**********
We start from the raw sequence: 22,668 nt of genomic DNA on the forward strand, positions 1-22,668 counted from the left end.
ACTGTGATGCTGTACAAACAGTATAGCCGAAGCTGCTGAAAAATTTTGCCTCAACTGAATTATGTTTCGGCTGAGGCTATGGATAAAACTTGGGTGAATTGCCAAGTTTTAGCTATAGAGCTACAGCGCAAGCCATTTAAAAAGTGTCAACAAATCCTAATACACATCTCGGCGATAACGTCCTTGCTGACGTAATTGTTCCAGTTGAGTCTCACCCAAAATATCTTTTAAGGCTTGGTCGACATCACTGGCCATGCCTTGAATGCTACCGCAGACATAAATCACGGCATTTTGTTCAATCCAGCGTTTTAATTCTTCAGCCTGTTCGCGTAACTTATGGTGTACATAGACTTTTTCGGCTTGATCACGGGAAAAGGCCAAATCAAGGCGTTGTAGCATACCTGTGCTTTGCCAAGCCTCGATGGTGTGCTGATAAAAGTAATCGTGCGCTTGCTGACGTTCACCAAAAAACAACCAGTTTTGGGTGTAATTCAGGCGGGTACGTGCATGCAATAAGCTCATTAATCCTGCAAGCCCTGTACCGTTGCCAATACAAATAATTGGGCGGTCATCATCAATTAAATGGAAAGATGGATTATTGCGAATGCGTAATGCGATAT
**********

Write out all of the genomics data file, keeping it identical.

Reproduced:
We start from the raw sequence: 22,668 nt of genomic DNA on the forward strand, positions 1-22,668 counted from the left end.
ACTGTGATGCTGTACAAACAGTATAGCCGAAGCTGCTGAAAAATTTTGCCTCAACTGAATTATGTTTCGGCTGAGGCTATGGATAAAACTTGGGTGAATTGCCAAGTTTTAGCTATAGAGCTACAGCGCAAGCCATTTAAAAAGTGTCAACAAATCCTAATACACATCTCGGCGATAACGTCCTTGCTGACGTAATTGTTCCAGTTGAGTCTCACCCAAAATATCTTTTAAGGCTTGGTCGACATCACTGGCCATGCCTTGAATGCTACCGCAGACATAAATCACGGCATTTTGTTCAATCCAGCGTTTTAATTCTTCAGCCTGTTCGCGTAACTTATGGTGTACATAGACTTTTTCGGCTTGATCACGGGAAAAGGCCAAATCAAGGCGTTGTAGCATACCTGTGCTTTGCCAAGCCTCGATGGTGTGCTGATAAAAGTAATCGTGCGCTTGCTGACGTTCACCAAAAAACAACCAGTTTTGGGTGTAATTCAGGCGGGTACGTGCATGCAATAAGCTCATTAATCCTGCAAGCCCTGTACCGTTGCCAATACAAATAATTGGGCGGTCATCATCAATTAAATGGAAAGATGGATTATTGCGAATGCGTAATGCGATAT